Consolidation of federal student loan debt can make repayment a lot simpler. You have one payment to one servicer rather than potentially four separate payments to four different servicers. That’s nice, but you’re also taking away the ability to pay more on your higher interest loans first. That’s because when you consolidate, your student loans all going to have a single interest rate. But there are also benefits to consolidating. Apart from the added simplicity of a single monthly payment, consolidating creates a new block of potential forbearance and deferment time.
“Say you’ve been in repayment for a while and you’ve had to use up all of your deferment and forbearance time and you have none of that left,” says Frankenberger. “When you consolidate your federal loans, it’s a brand new loan, meaning you kind of restart the clock on your forbearance and deferment time. For somebody who’s maybe been going through some struggles or has hit a couple of rough patches in life, that could be a really good benefit to just know you have that safety net available to you. That if you ever needed to defer again you could.”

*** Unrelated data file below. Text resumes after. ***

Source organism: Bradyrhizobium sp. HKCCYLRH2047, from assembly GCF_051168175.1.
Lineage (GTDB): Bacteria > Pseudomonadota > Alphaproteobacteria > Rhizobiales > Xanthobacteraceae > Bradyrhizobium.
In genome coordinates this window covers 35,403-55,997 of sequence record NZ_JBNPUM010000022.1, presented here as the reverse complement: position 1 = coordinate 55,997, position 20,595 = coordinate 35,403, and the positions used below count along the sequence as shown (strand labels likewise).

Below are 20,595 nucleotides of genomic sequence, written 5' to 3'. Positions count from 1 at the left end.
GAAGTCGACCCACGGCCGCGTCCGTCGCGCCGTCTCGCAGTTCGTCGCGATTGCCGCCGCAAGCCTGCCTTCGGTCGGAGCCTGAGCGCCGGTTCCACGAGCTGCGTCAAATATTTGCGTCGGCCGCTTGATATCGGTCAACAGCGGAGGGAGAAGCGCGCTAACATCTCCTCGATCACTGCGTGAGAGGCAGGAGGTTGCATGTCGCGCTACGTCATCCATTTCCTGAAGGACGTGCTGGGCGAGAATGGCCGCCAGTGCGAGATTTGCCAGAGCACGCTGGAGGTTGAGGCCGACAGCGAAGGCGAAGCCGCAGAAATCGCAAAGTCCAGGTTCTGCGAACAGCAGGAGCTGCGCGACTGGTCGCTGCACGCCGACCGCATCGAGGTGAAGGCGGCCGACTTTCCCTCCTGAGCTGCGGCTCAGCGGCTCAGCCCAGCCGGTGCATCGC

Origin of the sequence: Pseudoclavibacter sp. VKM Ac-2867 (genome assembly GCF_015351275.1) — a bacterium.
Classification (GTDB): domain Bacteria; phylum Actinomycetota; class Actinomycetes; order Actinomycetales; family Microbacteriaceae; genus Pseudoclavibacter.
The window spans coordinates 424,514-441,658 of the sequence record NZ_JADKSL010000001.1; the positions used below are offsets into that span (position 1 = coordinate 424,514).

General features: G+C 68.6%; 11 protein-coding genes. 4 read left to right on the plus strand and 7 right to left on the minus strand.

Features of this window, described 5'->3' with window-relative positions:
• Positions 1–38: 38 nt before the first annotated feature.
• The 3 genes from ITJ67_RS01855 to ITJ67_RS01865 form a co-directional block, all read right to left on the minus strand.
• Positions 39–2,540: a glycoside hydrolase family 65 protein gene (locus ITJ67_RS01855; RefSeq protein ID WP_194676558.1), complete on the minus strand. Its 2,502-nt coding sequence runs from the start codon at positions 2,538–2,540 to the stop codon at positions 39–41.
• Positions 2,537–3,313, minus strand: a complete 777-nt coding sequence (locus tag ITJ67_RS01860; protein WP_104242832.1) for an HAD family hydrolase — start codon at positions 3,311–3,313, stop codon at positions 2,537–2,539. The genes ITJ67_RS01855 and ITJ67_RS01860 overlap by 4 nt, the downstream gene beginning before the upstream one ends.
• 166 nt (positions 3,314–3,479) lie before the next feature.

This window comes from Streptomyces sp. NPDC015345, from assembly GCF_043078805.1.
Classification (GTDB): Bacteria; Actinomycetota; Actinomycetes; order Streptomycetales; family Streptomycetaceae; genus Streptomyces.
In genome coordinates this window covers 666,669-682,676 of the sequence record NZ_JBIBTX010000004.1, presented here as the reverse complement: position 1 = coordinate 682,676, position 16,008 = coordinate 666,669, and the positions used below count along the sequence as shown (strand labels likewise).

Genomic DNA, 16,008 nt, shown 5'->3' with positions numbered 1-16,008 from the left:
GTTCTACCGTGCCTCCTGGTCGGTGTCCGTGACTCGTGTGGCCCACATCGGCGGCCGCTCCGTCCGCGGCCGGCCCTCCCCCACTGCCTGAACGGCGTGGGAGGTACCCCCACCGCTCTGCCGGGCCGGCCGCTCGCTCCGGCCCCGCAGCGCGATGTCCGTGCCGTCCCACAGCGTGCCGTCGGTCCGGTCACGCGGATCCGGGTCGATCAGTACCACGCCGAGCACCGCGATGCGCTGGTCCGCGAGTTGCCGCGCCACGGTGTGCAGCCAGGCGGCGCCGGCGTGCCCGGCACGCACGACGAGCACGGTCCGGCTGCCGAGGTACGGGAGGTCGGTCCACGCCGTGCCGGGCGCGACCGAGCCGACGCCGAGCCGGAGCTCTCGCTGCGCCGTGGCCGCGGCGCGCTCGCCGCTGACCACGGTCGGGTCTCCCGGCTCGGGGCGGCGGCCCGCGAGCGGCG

5. Consider Deferment or Forbearance
A deferment is a block of time when you don’t have to make payments on your student loan debt. Deferments can last up to three years.
A forbearance is a reduction or stoppage in monthly payments on student loan debt that can last as long as 12 months.
Consumers should be careful with deferments and forbearances because with a forbearance, while you’re not required to make a payment, your interest is still accruing. So that loan balance is growing while you’re not making payments. When you defer, the interest is being covered on the subsidized portion of your loans, but on the unsubsidized portion it still is accruing.
“In some cases,” says Frankenberger, “you’re kind of just prolonging the inevitable, so you really want to look at those deferments and forbearances as really, really when you absolutely need to use them. When you really can’t make a payment. I think sometimes people look at it as, I just kind of want to put this off for a while, but there might really come a time in life where you truly need that time and you’ve run out of it.”